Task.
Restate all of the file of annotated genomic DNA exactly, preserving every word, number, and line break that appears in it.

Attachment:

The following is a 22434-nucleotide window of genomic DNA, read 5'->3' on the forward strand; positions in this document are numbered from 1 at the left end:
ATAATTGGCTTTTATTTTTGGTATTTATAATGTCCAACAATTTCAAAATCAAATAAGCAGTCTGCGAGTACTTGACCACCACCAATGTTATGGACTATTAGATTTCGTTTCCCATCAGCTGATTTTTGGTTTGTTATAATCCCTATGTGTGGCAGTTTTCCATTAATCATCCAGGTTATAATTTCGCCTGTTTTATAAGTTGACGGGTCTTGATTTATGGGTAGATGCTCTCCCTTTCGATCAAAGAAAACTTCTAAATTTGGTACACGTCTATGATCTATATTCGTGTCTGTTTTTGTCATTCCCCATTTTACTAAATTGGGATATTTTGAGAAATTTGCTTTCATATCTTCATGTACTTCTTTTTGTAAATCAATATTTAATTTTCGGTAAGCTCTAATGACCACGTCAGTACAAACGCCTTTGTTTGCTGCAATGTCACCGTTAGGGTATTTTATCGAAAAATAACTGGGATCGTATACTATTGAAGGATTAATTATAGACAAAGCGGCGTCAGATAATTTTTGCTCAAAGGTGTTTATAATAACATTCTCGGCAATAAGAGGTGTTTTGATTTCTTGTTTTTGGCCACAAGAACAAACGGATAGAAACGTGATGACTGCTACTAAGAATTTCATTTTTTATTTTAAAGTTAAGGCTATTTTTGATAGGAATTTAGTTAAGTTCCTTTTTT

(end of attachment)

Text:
The following is a 22434-nucleotide window of genomic DNA, read 5'->3' on the forward strand; positions in this document are numbered from 1 at the left end:
ATAATTGGCTTTTATTTTTGGTATTTATAATGTCCAACAATTTCAAAATCAAATAAGCAGTCTGCGAGTACTTGACCACCACCAATGTTATGGACTATTAGATTTCGTTTCCCATCAGCTGATTTTTGGTTTGTTATAATCCCTATGTGTGGCAGTTTTCCATTAATCATCCAGGTTATAATTTCGCCTGTTTTATAAGTTGACGGGTCTTGATTTATGGGTAGATGCTCTCCCTTTCGATCAAAGAAAACTTCTAAATTTGGTACACGTCTATGATCTATATTCGTGTCTGTTTTTGTCATTCCCCATTTTACTAAATTGGGATATTTTGAGAAATTTGCTTTCATATCTTCATGTACTTCTTTTTGTAAATCAATATTTAATTTTCGGTAAGCTCTAATGACCACGTCAGTACAAACGCCTTTGTTTGCTGCAATGTCACCGTTAGGGTATTTTATCGAAAAATAACTGGGATCGTATACTATTGAAGGATTAATTATAGACAAAGCGGCGTCAGATAATTTTTGCTCAAAGGTGTTTATAATAACATTCTCGGCAATAAGAGGTGTTTTGATTTCTTGTTTTTGGCCACAAGAACAAACGGATAGAAACGTGATGACTGCTACTAAGAATTTCATTTTTTATTTTAAAGTTAAGGCTATTTTTGATAGGAATTTAGTTAAGTTCCTTTTTT